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Have One On Joanna Newsom At The Fox

Joanna Newsom.

What’s new with Joanna Newsom? A hotly anticipated show, certainly, with a full-blown band at the Fox Theater on Aug. 2. But what else has changed since I first met Joanna Newsom, back in 2003?

Back then she was playing with then-boyfriend Noah Georgeson -- the prettying keyboard-pounding support in his Strokes-y new-rock combo the Pleased. Even then, laughing with the boys over coffee and tea at a Duboce Triangle cafe, she drew your attention: Newsom and Georgeson had just finished recording her solo debut, The Milk-Eyed Mender, in their Castro digs, and she was thrilled that Drag City had agreed to release it -- and equally abashed to confess that she was voting for her second cousin Gavin Newsom’s popular rival, Matt Gonzalez, in that year’s SF mayoral election. “My grandma won’t have me over for dinner if I actually make negative statements about him in the newspaper,” she fretted at the time, so sweetly you couldn’t possibly imagine her getting genuinely excommunicated from her extended Irish Catholic clan.

The next time I saw Newsom, The Milk-Eyed Mender had turned the Nevada City native into an indie star, and she was all easy-going confidence and grace, traipsing through Golden Gate Park, from Conservatory of Flowers to the aptly named Portals of Memory -- petite, birdlike, and as sexy as a ‘70s-era rock star in high-heeled fringe suede boots tucked into skin-tight jeans, a floppy brimmed hat shading her honey-hued bangs. Casting her thoughts back to her Mills College audition for imposing avant-rock figure Fred Frith and her switch from composition to creative writing, she already seemed like a rare creature in the talent-rich SF music scene: gorgeous, stylish, smart, musically accomplished, and armed with the one of the most unusual instruments in rock: the harp.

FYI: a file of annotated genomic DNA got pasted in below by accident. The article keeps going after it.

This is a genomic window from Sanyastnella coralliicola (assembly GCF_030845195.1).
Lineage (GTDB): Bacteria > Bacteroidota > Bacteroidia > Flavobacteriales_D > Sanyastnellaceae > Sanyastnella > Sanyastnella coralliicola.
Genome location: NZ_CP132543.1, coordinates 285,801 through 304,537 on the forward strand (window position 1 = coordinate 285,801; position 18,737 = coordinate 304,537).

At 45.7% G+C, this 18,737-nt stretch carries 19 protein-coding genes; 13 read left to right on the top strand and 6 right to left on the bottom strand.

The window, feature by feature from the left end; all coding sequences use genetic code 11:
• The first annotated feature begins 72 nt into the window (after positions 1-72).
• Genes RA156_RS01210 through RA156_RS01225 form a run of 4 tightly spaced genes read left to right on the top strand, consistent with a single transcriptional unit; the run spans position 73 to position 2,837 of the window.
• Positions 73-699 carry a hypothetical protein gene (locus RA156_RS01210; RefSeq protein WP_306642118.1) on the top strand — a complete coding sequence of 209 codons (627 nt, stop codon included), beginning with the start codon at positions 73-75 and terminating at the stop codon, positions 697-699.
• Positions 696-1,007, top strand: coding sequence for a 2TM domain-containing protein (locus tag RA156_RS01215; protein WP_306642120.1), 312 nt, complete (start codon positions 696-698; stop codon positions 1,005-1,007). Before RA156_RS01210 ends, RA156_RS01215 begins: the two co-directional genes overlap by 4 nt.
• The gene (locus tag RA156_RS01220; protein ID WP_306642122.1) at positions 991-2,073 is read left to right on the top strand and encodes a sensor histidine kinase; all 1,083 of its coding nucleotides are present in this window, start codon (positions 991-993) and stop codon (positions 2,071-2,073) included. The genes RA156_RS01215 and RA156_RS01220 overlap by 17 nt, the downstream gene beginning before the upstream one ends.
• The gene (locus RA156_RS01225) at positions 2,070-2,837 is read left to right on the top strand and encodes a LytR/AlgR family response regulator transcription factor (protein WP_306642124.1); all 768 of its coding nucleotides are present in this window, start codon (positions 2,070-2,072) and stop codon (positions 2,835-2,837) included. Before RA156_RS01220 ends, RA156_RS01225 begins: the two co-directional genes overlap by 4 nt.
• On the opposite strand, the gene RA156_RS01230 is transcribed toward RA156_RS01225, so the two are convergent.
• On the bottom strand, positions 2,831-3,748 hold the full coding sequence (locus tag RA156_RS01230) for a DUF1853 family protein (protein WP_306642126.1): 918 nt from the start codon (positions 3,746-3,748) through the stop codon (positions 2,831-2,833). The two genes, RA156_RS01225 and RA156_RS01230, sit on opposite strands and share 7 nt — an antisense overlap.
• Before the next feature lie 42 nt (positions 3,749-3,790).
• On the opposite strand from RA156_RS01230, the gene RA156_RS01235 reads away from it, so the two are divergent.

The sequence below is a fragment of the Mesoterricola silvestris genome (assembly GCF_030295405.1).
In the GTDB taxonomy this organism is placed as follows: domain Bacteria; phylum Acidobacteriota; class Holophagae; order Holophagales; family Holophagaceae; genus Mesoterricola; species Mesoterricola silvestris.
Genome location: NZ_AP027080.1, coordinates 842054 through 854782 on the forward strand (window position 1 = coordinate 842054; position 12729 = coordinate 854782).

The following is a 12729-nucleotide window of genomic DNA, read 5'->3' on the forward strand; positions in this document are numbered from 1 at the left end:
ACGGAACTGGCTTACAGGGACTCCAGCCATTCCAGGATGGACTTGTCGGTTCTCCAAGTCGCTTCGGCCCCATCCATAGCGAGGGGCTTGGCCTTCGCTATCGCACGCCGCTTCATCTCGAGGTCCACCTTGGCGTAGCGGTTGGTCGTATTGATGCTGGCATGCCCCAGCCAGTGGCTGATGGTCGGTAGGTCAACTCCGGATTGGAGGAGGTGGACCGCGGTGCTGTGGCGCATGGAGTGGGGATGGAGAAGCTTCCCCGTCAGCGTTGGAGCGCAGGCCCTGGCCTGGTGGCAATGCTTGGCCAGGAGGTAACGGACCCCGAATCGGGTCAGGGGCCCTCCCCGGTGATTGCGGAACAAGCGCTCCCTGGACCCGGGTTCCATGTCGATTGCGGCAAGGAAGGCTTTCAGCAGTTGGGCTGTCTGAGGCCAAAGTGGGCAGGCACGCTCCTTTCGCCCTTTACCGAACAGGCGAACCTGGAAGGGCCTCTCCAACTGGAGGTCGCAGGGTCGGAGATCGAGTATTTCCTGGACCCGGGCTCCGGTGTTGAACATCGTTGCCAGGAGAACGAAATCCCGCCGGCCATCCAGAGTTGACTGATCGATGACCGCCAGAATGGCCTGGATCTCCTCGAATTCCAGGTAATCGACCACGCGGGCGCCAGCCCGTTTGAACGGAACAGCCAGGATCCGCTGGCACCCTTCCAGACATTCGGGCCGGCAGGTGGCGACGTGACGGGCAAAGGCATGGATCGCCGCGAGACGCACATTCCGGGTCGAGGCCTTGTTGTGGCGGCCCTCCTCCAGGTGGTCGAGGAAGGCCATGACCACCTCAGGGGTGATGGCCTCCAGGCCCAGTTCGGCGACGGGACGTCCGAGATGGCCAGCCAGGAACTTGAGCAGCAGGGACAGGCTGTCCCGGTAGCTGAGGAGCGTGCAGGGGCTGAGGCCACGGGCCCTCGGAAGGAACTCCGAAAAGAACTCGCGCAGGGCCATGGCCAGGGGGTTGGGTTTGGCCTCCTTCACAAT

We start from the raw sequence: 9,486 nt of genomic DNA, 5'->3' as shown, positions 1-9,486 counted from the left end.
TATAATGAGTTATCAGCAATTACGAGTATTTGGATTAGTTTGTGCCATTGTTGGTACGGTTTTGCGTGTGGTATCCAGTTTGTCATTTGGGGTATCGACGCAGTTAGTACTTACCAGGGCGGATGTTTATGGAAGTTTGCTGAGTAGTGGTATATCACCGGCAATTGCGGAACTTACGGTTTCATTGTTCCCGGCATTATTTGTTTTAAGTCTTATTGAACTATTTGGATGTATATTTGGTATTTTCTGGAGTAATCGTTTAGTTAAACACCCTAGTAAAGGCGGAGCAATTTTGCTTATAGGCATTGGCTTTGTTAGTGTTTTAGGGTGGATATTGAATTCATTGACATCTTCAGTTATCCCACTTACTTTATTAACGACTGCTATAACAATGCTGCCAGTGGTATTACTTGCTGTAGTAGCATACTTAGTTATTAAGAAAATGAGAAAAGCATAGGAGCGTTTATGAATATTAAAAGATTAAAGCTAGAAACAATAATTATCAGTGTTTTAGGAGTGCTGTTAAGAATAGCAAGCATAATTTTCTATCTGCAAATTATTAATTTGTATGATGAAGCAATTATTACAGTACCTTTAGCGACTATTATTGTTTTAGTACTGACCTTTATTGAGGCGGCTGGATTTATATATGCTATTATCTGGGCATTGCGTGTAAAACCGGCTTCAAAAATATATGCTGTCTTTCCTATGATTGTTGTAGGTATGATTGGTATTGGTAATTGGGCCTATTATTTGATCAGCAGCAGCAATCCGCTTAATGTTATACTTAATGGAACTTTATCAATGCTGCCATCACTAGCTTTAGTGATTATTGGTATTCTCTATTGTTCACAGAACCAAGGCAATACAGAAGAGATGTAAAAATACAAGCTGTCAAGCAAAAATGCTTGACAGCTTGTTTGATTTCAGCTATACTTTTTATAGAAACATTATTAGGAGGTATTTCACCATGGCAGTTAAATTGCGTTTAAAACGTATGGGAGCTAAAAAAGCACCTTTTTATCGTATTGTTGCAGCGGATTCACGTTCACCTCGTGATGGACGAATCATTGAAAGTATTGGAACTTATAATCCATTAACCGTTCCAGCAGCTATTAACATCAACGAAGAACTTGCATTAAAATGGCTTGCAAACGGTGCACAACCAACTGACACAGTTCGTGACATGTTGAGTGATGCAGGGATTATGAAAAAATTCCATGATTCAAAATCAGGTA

So if 2004’s The Milk-Eyed Mender boasted the first blush of Newsom’s music expression and 2006’s Ys (Drag City) saw her stretching her songs into far-from-pop mediations as long as 16 minutes, then Have One on Me, this year’s sprawling, three-disc offering, reads as an act of generosity -- one that tilts any associations with the word “precious” away from triteness and tumbling into the realm of treasure. Expansive and languorous in its breadth and depth, it’s a jewel of a recording, with much in common with the literary-minded, artistically ambidextrous, and musically ambitious albums of Kate Bush, while both Bessie Smith and Judee Sill would appreciate Newsom’s nod to the blues.

Newsom’s voice changed during the albums’ recording -- it matured and altered by way of an operation for nodes on her vocal chords -- and perhaps it’s all for the better. Now it winds and turns with rare fluidity and jazzy playfulness on, say, the title track, “Good Intentions Paving Company,” and “Esme.” Newsom sounds like neither a very young girl nor a witchy crone now. Here she’s a woman, beckoning you from the settee on the cover and entreating you to drink in her songs: she’s a Theda Bara-esque seductress in a Thomas de Quincey opium dream, playing off the recent past’s new-hippie aesthetics, which spun off the wildly creative, pleasure-seeking ‘60s, itself obsessed with the romance of the pre-Raphaelites, the latter harking back to Medieval art and motifs. A thoughtful post-modernist, Newsom is channeling the past several times removed -- much as she did for Ys, holding court amid the symbolism-crammed album art -- and, as always, she’s fully conscious of her predecessors.

Yet few of those long-ago chanteuses likely had the chance to realize a vision as rich and musically opulent as Have One on Me’s. Strings and brass color tunes such as “Autumn” ever so delicately, in shades reminiscent of Miles Davis’ Sketches of Spain, while the album finale “Does Not Suffice” strips it all back to piano and the bare-faced beauty of a hymn. The folk songs of the past have been replaced by the elemental earthiness of the blues, and while “You and Me, Bess” easily reference predecessors like Bessie Smith, that track and the opener, “Easy,” cue nothing more or less than that American folk opera classic, Porgy and Bess. What’s new? Better still, the old has been re-envisioned. Shot through with yearning, charged symbolism, nature’s bounty, and a pageant of vividly colorful characters, Have One on Me is all set for its close-up -- or, rather, its libretto. 

Joanna Newsom performs Monday, Aug. 2, 8 p.m., at Fox Theater, 1807 Telegraph Ave., Oakland. $32. Robin Pecknold opens. www.apeconcerts.com